Kinnaman and Lyon Research Faithful Living, Part 3

Kinnaman and L:yons, Good Faith

Kinnaman and Lyon Research Faithful Living, Part 3

David Kinnaman and Gabe Lyons. 2016. Good Faith: Being A Christian When Society Thinks You’re Irrelevant and Extreme.[1] Grand Rapids: BakerBooks. (Goto part 1; goto part 2)

Review by Stephen W. Hiemstra

In their book, Good Faith, David Kinnaman and Gabe Lyons divided their argument into three sections:

  1. Understanding Our Times.
  2. Living Good Faith.
  3. The Church and Our Future (7-8).

Part one of this review focused on the first section. Part two of this review, focused on this second section. In part three of this review, I will address this third section.

The Church and Our Future.

In section three, Kinnaman and Lyons remind us that atheists, agnostics, and religiously unaffiliated only account for about a quarter of the U.S. population (222), which means:

“the vast majority of Americans are informed by faith in some way and Christianity is far and away the dominant player on the U.S. religious scene.” (221)

Statistical Realities

Don’t take comfort in this summary. Kinnaman and Lyons see underlying challenges behind these statistics.

Legacy Christians Declining

First, the number of Christians is declining, especially among “legacy” or cultural Christians. The good news is that the number of practicing Christians seems reasonably stable (45% of boomers, 42% of Gen-Xers, and 36% of Millennials; 224). Kinnaman and Lyons treat this subject gingerly, but the numbers suggest that “Christianity lite” is not a good strategy for long-term church vitality or growth.

Problem of Biblical Illiteracy

Second, biblical literacy has declined making it harder for people to apply the Christian message to their lives. Remove the foundation; watch the building crumble (226). Kinnaman and Lyons observe:

“secularism shouldn’t be our greatest concern. In other words, secularism’s advance is downstream from anemic Bible engagement and thin theological thinking.” (227)

The storyline here seems to be simple—give people thin soup and they start checking out other restaurants. People want an adult faith to believe in and provide a lens for interpreting a crazy world.


Third, we have become increasingly individualistic, to the point of narcissism. Kinnaman and Lyons report:

  • “Eight-four percent of U.S. adults and 66 percent of practicing Christians agree that the highest goal for life is to enjoy it much as possible.”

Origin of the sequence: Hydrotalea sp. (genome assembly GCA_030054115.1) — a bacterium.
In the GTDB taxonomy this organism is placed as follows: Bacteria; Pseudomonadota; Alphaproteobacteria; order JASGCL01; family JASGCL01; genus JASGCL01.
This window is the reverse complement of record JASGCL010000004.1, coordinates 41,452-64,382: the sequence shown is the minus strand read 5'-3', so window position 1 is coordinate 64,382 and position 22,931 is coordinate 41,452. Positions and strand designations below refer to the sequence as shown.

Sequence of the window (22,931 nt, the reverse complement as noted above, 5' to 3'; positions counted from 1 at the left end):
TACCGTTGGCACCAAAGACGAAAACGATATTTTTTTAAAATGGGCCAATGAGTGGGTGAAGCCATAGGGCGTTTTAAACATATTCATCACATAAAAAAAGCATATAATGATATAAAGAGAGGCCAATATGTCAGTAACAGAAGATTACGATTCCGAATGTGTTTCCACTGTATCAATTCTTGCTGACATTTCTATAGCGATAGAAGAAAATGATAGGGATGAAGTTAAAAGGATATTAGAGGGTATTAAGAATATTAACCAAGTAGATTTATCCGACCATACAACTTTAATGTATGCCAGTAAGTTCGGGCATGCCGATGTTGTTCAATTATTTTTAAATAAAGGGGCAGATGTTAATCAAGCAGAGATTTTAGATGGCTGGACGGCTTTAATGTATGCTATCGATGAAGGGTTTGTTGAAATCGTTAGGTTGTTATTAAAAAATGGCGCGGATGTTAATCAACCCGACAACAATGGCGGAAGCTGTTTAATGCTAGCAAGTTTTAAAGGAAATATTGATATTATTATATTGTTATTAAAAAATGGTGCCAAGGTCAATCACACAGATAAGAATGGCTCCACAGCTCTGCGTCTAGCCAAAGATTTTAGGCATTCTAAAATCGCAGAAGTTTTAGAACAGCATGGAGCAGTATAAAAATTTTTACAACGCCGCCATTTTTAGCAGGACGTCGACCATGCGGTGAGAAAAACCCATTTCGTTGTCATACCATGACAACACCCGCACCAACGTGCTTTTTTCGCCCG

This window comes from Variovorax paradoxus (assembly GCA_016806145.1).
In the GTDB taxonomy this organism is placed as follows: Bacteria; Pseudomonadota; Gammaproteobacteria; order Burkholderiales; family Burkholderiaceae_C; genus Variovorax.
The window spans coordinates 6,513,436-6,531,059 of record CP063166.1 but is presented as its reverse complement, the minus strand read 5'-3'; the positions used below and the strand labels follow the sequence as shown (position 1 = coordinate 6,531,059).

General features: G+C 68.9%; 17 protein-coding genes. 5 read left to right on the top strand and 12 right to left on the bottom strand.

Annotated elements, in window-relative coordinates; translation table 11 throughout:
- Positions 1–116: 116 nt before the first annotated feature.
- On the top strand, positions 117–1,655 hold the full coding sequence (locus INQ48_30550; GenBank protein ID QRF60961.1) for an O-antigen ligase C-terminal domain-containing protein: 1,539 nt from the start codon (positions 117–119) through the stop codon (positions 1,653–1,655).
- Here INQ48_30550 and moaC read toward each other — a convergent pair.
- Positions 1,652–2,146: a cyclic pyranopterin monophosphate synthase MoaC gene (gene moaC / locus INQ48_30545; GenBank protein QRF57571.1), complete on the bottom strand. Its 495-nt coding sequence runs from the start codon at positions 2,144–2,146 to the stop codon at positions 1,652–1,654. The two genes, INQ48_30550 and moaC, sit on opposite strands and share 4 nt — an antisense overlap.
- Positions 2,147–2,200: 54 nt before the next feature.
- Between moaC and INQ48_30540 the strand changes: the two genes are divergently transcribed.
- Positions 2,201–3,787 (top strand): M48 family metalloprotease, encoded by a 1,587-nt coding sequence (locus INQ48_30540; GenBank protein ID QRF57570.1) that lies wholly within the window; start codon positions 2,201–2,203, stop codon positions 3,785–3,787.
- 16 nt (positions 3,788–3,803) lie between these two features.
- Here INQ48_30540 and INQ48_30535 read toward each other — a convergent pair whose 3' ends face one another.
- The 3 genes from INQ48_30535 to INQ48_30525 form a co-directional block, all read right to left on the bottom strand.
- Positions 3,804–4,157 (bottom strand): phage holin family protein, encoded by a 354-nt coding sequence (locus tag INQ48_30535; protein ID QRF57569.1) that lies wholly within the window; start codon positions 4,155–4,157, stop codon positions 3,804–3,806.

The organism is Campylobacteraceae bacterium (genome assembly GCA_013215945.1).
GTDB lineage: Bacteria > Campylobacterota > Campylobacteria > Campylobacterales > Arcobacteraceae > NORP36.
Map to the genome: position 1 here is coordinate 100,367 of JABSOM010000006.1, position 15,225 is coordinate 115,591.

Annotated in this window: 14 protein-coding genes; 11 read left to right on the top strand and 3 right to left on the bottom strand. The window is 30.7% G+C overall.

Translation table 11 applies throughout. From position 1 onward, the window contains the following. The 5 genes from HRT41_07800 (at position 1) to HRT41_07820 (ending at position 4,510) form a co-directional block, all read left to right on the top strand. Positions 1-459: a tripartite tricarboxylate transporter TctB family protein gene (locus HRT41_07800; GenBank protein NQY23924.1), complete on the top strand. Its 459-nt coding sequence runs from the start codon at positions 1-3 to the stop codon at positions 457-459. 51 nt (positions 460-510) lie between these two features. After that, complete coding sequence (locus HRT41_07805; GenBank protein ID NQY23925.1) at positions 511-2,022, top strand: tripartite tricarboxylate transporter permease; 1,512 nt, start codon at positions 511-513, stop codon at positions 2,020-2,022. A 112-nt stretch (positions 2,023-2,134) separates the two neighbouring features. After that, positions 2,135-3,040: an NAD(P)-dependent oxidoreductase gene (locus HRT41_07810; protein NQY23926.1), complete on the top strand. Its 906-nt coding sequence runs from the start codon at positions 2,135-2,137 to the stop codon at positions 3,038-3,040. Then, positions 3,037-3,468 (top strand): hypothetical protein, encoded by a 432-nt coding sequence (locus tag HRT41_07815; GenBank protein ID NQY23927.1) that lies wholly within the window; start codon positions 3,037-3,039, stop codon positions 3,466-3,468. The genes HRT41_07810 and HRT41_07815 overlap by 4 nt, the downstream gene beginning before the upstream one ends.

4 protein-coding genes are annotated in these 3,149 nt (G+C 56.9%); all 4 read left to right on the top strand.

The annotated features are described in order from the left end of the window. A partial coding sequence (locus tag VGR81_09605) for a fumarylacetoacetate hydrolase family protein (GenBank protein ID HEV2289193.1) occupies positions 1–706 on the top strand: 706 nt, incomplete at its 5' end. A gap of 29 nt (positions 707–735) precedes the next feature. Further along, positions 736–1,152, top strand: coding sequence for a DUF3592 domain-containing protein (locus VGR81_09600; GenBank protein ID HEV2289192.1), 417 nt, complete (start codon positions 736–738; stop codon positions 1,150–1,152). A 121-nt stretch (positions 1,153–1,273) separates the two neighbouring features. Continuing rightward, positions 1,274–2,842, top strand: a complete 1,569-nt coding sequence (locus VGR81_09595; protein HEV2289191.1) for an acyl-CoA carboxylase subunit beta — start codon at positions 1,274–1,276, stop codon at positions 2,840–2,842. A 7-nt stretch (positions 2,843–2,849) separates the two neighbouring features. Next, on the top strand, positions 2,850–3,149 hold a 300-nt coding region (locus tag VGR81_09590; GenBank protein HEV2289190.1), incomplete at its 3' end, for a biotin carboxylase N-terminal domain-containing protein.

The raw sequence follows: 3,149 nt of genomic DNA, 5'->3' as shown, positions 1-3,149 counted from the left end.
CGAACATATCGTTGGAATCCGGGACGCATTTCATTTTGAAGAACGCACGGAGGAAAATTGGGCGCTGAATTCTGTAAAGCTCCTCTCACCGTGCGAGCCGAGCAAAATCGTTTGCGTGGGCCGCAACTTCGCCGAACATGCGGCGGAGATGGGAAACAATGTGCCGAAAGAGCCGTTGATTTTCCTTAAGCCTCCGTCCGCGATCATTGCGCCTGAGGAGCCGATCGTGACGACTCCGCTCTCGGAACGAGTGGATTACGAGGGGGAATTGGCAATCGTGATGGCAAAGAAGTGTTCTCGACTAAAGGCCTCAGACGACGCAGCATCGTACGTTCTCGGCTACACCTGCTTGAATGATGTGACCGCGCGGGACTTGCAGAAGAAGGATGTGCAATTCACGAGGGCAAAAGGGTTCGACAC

• “Ninety-one percent of adults and 76 percent of practicing Christians believe that the best way to find yourself is to look inside yourself.” (228)

These trends suggest that a large portion of U.S. Christians have bought into “New Age” dogma, which reveals a pervasion influence of pagan ideas. That is, the substitution of self for God in our worship, a consequence as old as original sin.

Three Lessons from Daniel

Rather than go away cynical, Kinnaman and Lyons offer three familiar lessons for good faith drawn from the book of Daniel: love well, maintain an orthodox faith, and act consistent your beliefs (256-260).  Daniel took a chance to interpret the king’s dreams, arguing to save the lives of those who did not (257). Daniel cites scripture in advising his peers to:

“… seek the welfare of the city where I have sent you into exile, and pray to the LORD on its behalf, for in its welfare you will find your welfare.” (Jer 29:7 ESV)

Daniel applies the advice of Jeremiah in continuing his government service, in spite of the pagan nature of that government. We, as Christians, face this very same problem today living and working in a secular society, the new Babylon.


In their new book, Good Faith, David Kinnaman and Gabe Lyons explore why Christian faith is considered irrelevant and extreme. They employ empirical studies and data to make their case. Their analysis bears examination and discussion by practicing Christians, seminary students, pastors, and researchers.

[1], @BarnaGroup,, @DavidKinnaman,, @GabeLyons

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